After launching FON in Japan with tremendous press coverage, together with Joichi Ito, and preparing the Korean launch with the very able Korean entrepreneur and founder of Inet an ISP, Jin Ho Hur, I arrived in Beijing last night and read this story.

Mmmm, my dear BlackBerry is now the RedBerry?

As I read it I wonder if by presenting FON in China to key local players, as I have been doing in Korea and Japan our orange wifi revolution, we won´t be turrned into a local red version instead. I hesitate, but decide to go ahead and present FON in China. FON always has a risk of being copied, but with the right partners here we hope the FON that makes it is the original FON. The promise of FON, share excess bandwidth at home and enjoy free WiFi anywhere in the world, would be broken if we are copied by a local player. A local Chinese company could say share WiFi in Beijing and get WiFi anywhere else in Beijing or even in China, but not anywhere in the world. And we are now in 144 countries and have over 30,000 registered foneros (people who using our software turn their WiFi routers into hotspots). In any case, FON plans to make generous deals with local partners to keep most of the value in China and make it worthwhile to work with us.

A last comment. Last night when I landed, for the equivalent of 30 euros, I bought a SIM card with enough charge to make many local calls. I hate to be ripped off by Vodafone, who claims that its Passport rate is now a “small charge”, but you pay an euro per call extra sent or received. Now what surprised me of this process is how fast it was and how anonymous it was. I gave money, they gave me a SIM card, they have no clue of who I am. In Japan I tried to do the same thing and they would not sell me the card because I was not Japanese, nor a registered alien.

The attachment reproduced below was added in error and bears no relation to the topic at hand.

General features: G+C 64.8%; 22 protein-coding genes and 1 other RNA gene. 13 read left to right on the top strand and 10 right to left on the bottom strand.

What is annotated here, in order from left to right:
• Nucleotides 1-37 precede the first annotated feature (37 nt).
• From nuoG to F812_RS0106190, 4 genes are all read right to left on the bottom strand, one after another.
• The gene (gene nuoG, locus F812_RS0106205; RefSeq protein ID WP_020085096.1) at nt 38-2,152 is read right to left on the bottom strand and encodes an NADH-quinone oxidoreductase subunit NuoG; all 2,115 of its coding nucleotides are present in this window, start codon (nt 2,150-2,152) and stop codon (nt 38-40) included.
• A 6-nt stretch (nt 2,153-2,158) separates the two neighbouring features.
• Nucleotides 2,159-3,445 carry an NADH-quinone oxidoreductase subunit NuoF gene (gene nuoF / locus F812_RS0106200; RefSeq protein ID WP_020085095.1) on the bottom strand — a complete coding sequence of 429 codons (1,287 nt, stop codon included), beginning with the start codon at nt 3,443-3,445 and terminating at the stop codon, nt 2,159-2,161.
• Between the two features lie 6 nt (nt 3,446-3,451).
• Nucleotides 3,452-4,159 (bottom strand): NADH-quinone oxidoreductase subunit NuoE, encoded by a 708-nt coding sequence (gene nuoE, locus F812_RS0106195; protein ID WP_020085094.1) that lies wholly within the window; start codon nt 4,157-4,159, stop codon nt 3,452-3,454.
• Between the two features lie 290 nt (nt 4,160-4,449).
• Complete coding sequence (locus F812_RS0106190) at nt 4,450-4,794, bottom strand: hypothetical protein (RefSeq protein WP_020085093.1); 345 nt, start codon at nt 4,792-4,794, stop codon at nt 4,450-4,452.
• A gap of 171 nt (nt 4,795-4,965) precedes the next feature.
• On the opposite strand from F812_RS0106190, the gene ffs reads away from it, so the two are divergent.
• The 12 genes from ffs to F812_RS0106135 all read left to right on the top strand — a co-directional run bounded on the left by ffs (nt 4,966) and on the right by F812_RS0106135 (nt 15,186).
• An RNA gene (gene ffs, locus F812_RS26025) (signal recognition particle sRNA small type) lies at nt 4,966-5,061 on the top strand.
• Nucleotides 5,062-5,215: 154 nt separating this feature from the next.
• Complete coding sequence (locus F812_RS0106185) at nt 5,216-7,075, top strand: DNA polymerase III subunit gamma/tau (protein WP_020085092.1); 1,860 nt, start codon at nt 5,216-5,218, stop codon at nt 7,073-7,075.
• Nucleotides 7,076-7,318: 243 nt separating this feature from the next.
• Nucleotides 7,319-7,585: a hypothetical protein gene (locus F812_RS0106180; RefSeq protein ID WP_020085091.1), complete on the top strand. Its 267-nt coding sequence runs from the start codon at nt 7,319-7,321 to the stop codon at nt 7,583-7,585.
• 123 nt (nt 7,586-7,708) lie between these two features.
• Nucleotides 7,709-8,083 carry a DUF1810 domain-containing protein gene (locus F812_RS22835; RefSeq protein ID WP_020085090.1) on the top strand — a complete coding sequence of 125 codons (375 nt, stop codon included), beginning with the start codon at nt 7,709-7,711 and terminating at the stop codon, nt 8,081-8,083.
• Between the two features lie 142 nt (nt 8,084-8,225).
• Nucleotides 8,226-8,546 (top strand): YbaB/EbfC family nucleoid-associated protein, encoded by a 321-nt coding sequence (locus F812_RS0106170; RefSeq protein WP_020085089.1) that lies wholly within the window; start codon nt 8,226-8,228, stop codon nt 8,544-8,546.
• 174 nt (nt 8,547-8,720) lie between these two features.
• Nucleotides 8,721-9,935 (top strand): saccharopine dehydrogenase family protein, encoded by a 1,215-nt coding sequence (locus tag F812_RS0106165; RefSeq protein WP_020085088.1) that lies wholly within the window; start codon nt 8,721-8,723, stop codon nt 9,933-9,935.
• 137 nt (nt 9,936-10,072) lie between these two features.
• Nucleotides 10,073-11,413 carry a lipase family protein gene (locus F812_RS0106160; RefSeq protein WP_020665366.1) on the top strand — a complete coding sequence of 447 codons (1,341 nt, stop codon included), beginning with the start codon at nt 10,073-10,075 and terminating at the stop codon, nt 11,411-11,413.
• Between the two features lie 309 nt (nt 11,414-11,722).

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David Oliver on April 14, 2006  · 

Imitation rather than innovation is still the norm in China and so “copy to China” is a common model amongst Chinese companies, especially in the tech sector.

Don’t be surprised if some Chinese companies ask you lot’s of questions about your technology and business model and then later conclude that they can do it themselves. I know of numerous examples of this happening.

How many of your 100 Chinese Foneros are Chinese and how many are foreigners living in China who see the advantage of getting free wifi back in their home country or when they are travelling?

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William(Ernesto) on July 4, 2006  · 

¿Martin,Como esta usted?
My name is William and I work and live in Shanghai China. Knowing your Fon plan, and the orange revolution really astonish me.

My company which is a US based media company,is also planing to supply Wifi routers to family users to serve our plaform.I noticed that maybe we can cooperate in China market.

If you are intersted,please contact me at your convenience.

Hope you good luck with your Fon.

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